Greece to release Russian tanker amid confusion over sanctions
ATHENS, April 21 (Reuters) - A Russian tanker impounded by Greece this week and reportedly carrying Iranian oil will be released amid confusion about sanctions on its owners.
"The coast guard has been ordered by the anti-money laundering authority to release the vessel," a Greek government official said, without providing further details.
On Tuesday, Greek authorities impounded the 115,500-deadweight tonnage Russian-flagged Pegas, with 19 Russian crew members on board, on the southern coast of the island of Evia.
They said the ship was impounded as part of EU sanctions on Russia for the invasion of Ukraine.
Earlier this month, the EU banned Russian-flagged vessels from its ports, with some exemptions, as it adopted new sanctions against Russia for what the Kremlin describes as a "special military operation".
The Pegas tanker was also among five vessels sanctioned by the United States on Feb. 22, 2022 - two days before Russia's invasion of Ukraine - as part of broader sanctions against Promsvyazbank, a bank Washington described as critical to Russia's defence sector.
Promsvyazbank said it and its unit PSB Lizing were not the owners of the tanker as it was bought back by its owner in April 2021.
Promsvyazbank did not name the new owner. PSB Lizing said the owner was TransMorFlot. TransMorFlot was not available for comment.
A Greek sources close to the matter said that following checks there were no legal grounds to continue impounding the Pegas as the ship had recently changed ownership and its new owner was not on an EU sanctions list.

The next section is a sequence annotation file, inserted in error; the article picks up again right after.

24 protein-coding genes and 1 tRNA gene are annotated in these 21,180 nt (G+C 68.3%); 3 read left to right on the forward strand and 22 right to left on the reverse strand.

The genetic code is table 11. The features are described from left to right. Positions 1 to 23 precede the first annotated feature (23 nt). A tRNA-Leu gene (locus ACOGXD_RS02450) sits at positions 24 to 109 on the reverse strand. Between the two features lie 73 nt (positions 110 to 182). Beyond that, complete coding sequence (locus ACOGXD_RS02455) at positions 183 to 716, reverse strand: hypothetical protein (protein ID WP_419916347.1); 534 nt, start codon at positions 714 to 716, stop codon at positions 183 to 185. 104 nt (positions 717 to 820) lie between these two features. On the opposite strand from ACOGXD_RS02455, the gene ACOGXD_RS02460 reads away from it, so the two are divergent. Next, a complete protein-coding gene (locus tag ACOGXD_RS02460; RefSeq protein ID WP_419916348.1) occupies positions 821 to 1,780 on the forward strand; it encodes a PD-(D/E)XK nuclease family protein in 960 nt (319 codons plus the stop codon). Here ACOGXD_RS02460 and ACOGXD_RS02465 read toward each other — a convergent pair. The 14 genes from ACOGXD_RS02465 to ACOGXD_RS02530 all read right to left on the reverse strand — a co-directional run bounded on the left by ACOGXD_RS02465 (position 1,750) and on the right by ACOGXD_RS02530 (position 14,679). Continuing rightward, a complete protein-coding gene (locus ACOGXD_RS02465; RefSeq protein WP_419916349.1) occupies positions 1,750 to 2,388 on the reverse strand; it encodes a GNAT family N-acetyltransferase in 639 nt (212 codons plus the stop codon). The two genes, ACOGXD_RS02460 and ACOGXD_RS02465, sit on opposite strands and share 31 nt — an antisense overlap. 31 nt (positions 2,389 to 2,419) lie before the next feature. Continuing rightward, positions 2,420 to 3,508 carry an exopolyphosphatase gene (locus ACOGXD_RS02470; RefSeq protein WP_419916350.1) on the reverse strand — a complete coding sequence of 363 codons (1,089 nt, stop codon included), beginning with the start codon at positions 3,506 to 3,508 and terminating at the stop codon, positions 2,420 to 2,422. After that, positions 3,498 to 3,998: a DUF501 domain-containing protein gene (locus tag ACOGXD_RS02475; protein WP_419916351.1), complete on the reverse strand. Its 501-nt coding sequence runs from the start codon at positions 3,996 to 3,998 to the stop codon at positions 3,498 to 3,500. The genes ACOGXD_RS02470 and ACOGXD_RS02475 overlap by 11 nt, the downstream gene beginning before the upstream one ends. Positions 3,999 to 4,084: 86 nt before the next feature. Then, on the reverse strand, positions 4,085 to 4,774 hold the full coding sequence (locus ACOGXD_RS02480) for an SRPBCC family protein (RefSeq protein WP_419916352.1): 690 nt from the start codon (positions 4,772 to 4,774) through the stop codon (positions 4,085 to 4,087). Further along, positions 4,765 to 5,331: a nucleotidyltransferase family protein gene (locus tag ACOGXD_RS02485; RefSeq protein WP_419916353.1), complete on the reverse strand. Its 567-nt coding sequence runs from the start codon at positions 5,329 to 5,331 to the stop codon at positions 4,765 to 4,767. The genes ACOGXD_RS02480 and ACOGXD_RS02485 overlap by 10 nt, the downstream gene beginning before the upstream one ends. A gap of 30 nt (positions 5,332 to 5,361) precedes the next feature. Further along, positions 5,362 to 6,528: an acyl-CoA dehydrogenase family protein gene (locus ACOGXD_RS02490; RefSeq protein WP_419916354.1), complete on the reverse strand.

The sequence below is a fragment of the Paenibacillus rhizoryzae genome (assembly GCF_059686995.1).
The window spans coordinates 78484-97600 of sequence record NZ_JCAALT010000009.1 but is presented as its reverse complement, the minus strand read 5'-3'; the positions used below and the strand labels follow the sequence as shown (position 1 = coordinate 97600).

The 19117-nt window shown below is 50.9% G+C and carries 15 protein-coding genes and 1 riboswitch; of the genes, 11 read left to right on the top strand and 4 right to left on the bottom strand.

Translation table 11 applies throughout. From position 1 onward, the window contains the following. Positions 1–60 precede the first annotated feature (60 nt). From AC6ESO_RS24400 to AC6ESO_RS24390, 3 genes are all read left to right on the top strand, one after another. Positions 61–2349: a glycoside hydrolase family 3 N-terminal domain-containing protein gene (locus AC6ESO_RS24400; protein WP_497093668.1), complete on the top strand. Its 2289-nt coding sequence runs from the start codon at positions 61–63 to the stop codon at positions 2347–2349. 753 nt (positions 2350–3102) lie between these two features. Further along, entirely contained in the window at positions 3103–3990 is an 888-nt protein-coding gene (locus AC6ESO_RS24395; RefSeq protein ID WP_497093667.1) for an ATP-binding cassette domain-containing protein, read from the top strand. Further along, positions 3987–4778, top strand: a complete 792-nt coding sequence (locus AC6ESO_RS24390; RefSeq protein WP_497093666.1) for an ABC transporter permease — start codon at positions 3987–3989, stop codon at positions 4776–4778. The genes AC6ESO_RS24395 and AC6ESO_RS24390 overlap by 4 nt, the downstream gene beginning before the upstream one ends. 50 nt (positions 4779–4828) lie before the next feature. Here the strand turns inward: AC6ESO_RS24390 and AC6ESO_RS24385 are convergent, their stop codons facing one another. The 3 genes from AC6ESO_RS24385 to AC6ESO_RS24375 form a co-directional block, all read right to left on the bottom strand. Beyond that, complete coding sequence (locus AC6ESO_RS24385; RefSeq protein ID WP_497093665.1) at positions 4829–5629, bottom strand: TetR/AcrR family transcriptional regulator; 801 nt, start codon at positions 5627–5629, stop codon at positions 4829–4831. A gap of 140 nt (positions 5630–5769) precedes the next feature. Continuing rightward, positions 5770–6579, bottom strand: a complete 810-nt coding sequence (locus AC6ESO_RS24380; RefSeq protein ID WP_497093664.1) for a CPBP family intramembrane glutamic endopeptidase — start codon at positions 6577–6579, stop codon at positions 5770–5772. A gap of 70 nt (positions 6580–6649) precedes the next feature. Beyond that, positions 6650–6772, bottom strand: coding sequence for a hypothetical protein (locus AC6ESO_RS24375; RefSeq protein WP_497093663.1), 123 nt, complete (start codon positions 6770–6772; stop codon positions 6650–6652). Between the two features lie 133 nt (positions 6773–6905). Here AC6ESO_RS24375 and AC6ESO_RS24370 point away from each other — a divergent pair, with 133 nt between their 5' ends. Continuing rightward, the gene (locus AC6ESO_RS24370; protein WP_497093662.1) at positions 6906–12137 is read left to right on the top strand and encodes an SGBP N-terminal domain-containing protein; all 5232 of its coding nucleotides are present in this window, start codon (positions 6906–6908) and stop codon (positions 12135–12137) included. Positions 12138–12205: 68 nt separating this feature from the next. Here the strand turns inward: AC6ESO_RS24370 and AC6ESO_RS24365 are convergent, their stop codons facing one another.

On Tuesday, U.S. State Department welcomed Greece's efforts to implement the sanctions "initiated in response to Russia's brutal, unprovoked invasion of Ukraine" and said it was aware of reports that the tanker was loaded with Iranian crude oil.
Eikon tanker tracking shows the Pegas has been floating around the Mediterranean since September 2021 after loading in the Gulf in August.
Three industry sources said it had Iranian oil on board but struggled to sell it to a customer in Europe, which alongside the United States has a ban on Iranian oil.
U.S. advocacy group United Against Nuclear Iran (UANI), which monitors Iran-related tanker traffic, also said the Pegas loaded around 700,000 barrels of crude oil from Iran's Sirri Island on Aug. 19, 2021.
Prior to this load, the Pegas transported over 3 million barrels of Iranian oil in 2021, with over 2.6 million of those barrels ending up in China, according to UANI analysis.
A Greek coast guard official confirmed it had received the decision made by the anti-money laundering unit, an independent authority, but said the order had not yet been officially served to Pegas.
The Pegas, which was renamed Lana in March, had earlier reported an engine problem. It was headed to the southern Peloponnese peninsula to offload its cargo onto another tanker but rough seas forced it to moor just off Karystos where it was seized, according to the Athens News Agency.